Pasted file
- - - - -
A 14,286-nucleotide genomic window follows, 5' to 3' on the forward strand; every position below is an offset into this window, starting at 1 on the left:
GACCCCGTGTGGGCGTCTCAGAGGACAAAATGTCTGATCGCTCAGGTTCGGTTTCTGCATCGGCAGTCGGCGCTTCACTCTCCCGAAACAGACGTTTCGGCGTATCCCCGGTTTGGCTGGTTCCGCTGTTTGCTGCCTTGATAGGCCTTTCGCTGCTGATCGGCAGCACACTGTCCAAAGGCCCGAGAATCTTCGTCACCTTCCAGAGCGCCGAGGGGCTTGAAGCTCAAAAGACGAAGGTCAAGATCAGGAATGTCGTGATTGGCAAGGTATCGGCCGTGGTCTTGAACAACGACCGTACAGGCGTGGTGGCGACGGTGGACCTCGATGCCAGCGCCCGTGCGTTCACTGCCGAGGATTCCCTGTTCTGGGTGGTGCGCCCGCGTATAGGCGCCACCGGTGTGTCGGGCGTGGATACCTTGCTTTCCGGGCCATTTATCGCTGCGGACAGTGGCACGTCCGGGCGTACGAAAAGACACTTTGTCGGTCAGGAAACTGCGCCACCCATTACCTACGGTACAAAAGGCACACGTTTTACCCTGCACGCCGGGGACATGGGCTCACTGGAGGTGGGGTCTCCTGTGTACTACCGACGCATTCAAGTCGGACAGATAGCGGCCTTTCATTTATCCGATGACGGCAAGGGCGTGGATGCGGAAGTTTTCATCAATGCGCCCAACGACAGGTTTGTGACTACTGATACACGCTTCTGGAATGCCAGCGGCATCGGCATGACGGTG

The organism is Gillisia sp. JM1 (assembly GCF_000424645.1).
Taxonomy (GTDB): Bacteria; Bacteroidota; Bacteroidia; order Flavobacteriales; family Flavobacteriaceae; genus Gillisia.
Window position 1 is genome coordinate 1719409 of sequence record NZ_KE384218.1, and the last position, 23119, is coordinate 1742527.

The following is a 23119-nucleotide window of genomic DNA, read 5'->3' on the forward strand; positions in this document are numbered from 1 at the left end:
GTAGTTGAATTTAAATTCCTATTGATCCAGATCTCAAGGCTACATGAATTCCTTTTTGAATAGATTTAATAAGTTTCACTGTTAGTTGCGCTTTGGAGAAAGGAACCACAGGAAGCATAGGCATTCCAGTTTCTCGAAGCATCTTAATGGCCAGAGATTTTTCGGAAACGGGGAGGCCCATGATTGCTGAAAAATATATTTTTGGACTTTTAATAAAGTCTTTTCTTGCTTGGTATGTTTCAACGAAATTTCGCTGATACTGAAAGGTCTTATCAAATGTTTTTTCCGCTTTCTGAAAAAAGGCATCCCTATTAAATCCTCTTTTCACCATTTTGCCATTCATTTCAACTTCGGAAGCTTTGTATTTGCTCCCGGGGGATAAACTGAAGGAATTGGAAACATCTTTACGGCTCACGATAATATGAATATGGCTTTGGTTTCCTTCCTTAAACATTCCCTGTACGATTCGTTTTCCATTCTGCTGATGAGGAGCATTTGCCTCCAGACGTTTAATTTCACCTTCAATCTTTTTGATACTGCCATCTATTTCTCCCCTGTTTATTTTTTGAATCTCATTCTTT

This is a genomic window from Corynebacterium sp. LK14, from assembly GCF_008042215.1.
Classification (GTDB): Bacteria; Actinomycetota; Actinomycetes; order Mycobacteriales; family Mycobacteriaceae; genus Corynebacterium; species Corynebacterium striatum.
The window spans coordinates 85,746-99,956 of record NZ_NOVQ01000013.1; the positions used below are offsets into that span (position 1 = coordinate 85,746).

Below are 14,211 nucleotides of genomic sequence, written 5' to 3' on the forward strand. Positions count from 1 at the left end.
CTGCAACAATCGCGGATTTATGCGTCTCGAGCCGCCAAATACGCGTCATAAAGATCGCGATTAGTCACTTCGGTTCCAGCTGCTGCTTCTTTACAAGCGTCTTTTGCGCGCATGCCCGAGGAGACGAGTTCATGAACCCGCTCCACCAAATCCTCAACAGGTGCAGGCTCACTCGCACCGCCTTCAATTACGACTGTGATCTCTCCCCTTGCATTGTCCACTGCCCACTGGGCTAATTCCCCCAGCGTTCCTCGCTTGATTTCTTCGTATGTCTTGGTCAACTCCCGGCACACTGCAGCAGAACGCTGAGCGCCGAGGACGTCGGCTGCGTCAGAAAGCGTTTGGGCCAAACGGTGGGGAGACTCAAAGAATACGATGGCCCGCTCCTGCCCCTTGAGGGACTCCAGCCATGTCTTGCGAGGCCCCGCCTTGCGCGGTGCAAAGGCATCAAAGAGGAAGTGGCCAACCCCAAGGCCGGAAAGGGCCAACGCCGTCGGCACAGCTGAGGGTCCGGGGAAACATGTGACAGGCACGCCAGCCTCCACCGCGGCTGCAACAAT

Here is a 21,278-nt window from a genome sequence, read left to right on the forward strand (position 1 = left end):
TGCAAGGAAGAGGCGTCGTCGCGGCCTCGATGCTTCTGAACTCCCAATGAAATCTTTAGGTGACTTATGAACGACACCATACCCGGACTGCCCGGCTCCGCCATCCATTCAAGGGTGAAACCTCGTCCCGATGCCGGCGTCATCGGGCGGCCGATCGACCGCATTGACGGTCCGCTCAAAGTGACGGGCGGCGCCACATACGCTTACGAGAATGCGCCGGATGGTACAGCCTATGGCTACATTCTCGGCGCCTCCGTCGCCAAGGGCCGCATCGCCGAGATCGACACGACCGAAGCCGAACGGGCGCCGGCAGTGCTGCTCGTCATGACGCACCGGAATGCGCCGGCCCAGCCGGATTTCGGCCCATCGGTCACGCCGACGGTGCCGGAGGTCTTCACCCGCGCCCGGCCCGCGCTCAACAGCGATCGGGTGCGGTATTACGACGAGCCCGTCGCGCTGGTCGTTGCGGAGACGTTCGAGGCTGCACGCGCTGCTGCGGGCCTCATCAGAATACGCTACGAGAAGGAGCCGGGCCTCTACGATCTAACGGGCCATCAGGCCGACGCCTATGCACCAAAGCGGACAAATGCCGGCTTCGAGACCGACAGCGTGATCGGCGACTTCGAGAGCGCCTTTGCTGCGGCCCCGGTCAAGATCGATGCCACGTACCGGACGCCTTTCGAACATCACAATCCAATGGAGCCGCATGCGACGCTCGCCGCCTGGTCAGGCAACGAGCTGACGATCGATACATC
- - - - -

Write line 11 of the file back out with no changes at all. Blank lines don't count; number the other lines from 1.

Below are 14,211 nucleotides of genomic sequence, written 5' to 3' on the forward strand. Positions count from 1 at the left end.